Perhaps the pundits and the papers couldn’t see outside their own lenses of either/or, us/them, this/that. It had to be a liberal speech unnerving to conservatives because it was surely not a speech that bowed to the powers of resistance — powers that would return us to the past. Apparently, there are and only can be two poles which must be in opposition. According to this view we must always be in a great conflict of some sort.

So, have the tectonic plates of polarization actually shifted in some way the press has missed? I have no idea, but the President we elected thinks we are a nation facing major issues that we must address for the health of the country and the continuation of this grand experiment we call democracy. At least, that’s what I heard him say, and I think my college Rhetoric and Public Address professor would have applauded.

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Rev. Jim Conn
Rev. Jim Conn is the founding minister of the Church in Ocean Park and served on the Santa Monica City Council and as that city's mayor. He helped found Clergy and Laity United for Economic Justice, Los Angeles, and was...
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  • Andy Dunning

    Jim, good to read your thoughts as always. My reaction was the same as yours. Upon hearing the next day’s commentary I just figured that any mention of Medicare or Social Security that does not presume those programs to be shot through with wasteful excess and in need of immediate cuts is understood as liberal: so far to the right has our public discourse moved. Krauthammer wrote that the speech declared the end of Reaganism and set a course of big government for the next four years. That’s Fox News frothing at the mouth, of course, but still…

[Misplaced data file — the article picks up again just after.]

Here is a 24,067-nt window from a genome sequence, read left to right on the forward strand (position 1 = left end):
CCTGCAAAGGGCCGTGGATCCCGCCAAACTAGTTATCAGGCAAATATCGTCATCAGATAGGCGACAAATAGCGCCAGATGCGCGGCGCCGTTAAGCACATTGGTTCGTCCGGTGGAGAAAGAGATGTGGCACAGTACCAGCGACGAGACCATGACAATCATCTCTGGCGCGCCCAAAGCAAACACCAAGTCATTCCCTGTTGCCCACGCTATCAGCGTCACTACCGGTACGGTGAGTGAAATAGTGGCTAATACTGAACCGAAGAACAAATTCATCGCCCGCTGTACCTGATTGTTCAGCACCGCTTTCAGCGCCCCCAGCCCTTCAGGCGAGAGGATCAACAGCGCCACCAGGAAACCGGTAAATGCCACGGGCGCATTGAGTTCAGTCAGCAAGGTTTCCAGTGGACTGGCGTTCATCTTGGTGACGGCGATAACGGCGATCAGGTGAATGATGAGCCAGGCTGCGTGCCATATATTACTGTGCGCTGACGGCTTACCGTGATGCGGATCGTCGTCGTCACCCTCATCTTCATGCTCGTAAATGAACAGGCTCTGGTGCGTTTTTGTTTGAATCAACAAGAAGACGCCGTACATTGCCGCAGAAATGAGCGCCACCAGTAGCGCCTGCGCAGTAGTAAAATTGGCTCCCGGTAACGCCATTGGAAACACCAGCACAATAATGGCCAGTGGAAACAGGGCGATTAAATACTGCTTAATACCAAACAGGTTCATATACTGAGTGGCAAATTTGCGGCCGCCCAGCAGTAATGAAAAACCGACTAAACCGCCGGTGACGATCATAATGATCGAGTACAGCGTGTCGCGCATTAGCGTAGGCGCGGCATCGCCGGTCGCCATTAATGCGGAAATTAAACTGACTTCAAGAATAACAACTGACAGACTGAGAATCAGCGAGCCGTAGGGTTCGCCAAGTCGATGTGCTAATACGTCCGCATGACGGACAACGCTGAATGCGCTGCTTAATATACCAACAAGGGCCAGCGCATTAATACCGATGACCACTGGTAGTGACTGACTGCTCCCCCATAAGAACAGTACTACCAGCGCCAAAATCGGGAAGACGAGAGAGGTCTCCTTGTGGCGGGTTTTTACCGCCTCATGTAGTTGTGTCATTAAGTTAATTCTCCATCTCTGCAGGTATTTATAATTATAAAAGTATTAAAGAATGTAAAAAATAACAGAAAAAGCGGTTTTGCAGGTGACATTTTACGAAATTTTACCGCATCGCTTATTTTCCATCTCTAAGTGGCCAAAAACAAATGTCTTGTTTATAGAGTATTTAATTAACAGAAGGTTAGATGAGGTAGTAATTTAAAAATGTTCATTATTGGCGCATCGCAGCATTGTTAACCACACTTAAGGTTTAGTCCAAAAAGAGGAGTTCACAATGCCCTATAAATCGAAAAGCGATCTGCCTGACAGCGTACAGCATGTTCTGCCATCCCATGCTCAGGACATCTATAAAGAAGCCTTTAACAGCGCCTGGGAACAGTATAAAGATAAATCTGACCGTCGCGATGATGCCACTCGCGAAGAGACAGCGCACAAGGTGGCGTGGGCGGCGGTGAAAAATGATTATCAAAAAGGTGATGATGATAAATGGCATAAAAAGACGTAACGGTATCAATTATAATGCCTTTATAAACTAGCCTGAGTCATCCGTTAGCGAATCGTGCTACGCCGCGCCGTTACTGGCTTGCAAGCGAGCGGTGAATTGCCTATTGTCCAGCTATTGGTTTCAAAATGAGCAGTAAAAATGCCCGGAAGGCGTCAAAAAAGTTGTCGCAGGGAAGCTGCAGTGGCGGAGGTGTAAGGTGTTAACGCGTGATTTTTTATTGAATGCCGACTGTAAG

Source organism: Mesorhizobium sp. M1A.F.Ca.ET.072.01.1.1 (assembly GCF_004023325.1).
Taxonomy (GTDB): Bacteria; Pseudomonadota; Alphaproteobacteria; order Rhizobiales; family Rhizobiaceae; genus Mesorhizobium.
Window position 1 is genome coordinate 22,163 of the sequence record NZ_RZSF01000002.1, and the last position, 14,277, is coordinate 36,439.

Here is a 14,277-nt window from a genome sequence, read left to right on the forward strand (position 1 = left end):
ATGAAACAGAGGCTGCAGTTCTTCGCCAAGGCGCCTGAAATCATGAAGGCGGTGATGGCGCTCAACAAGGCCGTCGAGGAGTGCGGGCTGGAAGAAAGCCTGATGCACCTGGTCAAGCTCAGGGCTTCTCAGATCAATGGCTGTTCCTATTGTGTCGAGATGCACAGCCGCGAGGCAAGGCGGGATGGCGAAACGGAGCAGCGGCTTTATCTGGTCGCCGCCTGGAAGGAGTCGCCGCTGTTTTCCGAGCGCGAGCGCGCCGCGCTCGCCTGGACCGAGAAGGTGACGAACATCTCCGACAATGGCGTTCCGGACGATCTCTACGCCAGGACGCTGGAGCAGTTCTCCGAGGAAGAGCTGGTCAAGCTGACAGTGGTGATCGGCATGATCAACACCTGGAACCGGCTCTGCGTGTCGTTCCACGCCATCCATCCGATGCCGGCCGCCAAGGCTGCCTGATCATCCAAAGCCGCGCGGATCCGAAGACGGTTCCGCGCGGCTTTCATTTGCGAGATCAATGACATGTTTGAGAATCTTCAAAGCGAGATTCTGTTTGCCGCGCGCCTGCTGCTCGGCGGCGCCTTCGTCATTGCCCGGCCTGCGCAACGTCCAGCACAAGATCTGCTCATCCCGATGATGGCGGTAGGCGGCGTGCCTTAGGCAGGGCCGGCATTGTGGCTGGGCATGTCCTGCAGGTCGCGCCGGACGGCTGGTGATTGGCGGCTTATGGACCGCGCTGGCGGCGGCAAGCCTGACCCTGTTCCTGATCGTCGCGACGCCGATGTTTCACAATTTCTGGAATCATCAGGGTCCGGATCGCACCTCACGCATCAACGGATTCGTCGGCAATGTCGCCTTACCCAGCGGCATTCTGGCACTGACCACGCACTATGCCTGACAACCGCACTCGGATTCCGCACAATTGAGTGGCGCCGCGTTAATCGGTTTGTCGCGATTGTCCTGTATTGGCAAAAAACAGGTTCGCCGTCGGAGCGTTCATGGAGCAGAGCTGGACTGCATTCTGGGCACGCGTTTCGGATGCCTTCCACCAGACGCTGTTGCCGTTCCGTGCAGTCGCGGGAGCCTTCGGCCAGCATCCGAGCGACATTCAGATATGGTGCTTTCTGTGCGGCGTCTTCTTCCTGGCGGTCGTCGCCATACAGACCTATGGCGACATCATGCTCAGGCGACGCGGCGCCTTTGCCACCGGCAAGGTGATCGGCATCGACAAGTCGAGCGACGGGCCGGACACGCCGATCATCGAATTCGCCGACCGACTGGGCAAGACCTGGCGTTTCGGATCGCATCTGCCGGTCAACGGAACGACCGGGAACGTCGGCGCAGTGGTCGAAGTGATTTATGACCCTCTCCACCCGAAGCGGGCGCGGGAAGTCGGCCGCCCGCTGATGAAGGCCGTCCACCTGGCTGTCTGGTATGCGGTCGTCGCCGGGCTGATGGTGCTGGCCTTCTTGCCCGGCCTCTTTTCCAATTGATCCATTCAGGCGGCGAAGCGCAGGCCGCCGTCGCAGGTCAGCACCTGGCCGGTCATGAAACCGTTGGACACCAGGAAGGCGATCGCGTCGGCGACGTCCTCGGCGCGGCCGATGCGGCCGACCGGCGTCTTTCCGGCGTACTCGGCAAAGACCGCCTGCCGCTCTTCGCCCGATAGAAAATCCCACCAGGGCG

• http://www.facebook.com/rick.eaton.58 Rick Eaton

    Jim – Nice essay. I hope your optimism is warranted.

  • james donaldson

    inspired by Jim Conn’s gift of writing on the Presidents inaugural address. A shift in the wind. I think Jim’s view may hold.

  • Tom Griffith

    Jim, two things: first, the press and pundits all speak a dialect of the English language that I call “Inside-the-Beltway-and-in-Three-Buildings-in-New-York.” (For the record, the three buildings are Rockefeller Center (NBC HQ), The New York Times building, and the building that holds the HQ of the Fox-owned Networks!) They all wear their own variety of blinders, can only see the world thru an “us vs. them” prism, and they have no understanding of what even the Deistic founding fathers understood: the Biblical concept of “community.” Forget them, even the ones on MSNBC (whom I particularly like). They just don’t get it. You nailed it; they didn’t.

    Second, in truth, you and I have both been “left of center” our entire careers, (you a bit further left than me!), even though we’ve each expressed our viewpoints, at times, in very different ways, over the years. So we, too, look at the world thru our own prisms; prisms I could best describe as “Biblical-Wholeness-That-Never-Lost-Our-Belief-in-the-Kingdom-of-G0d-as a Present-Day-Reality.” The President speaks that language well, which is why his speech resonated with each of us in the same way,

    Good Job!